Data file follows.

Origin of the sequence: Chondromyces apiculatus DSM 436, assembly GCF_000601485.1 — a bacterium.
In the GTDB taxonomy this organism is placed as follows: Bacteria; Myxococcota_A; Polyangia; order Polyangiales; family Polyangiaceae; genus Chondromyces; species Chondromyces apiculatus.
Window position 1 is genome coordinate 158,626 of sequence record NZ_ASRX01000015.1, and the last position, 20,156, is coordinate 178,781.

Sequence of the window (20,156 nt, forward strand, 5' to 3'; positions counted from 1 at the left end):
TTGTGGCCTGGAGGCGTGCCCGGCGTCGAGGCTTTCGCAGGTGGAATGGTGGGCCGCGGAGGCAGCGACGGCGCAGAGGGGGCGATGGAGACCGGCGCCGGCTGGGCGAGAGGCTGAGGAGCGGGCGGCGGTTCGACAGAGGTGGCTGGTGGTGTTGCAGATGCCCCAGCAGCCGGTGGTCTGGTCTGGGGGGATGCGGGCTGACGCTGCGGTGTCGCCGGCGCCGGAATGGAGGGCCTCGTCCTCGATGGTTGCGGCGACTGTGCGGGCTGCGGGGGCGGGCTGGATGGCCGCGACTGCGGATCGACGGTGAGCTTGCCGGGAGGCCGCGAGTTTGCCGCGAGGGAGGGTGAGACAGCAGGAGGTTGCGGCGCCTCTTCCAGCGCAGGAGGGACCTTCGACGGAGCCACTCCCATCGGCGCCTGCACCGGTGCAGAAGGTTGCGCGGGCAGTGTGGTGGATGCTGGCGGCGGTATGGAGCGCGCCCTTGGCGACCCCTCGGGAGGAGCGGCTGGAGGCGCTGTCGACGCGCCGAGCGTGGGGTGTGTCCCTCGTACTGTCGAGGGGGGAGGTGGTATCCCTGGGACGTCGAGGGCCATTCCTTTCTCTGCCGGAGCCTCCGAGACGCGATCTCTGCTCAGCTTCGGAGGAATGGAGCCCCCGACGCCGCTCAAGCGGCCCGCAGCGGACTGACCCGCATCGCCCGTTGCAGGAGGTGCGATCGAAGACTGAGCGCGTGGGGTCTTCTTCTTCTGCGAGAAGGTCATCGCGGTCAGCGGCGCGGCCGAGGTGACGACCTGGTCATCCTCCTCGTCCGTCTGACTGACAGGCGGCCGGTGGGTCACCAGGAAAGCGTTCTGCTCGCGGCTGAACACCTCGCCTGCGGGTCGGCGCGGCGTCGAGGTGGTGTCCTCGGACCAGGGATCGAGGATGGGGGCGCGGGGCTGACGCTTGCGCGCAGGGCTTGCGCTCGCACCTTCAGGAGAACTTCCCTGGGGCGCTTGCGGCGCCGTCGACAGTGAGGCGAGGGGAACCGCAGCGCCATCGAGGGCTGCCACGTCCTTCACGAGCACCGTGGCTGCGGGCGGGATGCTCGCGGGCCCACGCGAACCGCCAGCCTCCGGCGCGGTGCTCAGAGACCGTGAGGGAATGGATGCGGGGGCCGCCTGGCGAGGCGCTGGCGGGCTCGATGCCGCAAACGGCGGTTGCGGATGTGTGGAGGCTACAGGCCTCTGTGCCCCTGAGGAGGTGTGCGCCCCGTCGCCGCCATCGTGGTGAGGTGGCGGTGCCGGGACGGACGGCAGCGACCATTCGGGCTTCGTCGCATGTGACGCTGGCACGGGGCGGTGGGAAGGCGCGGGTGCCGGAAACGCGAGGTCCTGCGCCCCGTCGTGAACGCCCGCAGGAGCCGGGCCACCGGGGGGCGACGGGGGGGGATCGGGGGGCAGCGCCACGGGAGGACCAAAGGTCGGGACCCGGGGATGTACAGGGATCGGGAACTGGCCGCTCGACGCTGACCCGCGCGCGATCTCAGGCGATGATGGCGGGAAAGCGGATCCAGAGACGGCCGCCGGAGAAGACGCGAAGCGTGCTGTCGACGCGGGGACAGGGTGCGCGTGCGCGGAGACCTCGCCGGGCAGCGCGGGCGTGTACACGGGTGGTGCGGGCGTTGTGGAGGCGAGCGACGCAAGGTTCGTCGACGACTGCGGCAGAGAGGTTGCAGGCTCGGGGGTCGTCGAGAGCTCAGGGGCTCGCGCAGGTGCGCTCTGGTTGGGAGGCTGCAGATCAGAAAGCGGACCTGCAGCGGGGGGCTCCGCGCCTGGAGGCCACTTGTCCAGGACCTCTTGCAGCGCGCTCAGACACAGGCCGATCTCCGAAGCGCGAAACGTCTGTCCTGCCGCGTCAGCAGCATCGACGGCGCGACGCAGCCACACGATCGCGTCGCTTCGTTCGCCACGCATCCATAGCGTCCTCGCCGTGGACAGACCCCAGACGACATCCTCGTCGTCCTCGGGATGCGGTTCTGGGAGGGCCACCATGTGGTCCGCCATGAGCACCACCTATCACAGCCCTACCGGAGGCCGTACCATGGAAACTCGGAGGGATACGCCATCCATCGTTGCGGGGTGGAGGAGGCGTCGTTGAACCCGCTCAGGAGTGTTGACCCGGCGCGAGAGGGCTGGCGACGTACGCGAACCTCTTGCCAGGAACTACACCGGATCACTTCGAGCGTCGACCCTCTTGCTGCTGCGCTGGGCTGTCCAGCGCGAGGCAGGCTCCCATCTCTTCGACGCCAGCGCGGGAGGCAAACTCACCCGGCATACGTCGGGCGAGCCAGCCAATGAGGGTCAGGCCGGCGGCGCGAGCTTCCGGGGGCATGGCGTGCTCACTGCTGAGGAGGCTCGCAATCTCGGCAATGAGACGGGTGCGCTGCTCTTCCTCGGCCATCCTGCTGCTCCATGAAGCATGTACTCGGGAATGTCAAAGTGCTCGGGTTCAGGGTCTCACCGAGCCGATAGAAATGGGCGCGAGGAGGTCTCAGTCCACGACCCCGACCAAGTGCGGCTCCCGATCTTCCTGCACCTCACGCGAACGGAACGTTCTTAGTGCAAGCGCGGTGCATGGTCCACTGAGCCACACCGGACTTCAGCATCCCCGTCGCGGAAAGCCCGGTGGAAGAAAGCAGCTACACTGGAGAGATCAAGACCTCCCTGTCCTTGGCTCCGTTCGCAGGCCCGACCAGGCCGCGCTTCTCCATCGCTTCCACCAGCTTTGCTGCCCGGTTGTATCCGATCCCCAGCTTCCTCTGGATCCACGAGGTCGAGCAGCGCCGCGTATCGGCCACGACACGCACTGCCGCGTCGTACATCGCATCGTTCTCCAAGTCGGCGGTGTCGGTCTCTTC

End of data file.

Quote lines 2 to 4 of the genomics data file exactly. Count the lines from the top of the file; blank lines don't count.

In the GTDB taxonomy this organism is placed as follows: Bacteria; Myxococcota_A; Polyangia; order Polyangiales; family Polyangiaceae; genus Chondromyces; species Chondromyces apiculatus.
Window position 1 is genome coordinate 158,626 of sequence record NZ_ASRX01000015.1, and the last position, 20,156, is coordinate 178,781.

Sequence of the window (20,156 nt, forward strand, 5' to 3'; positions counted from 1 at the left end):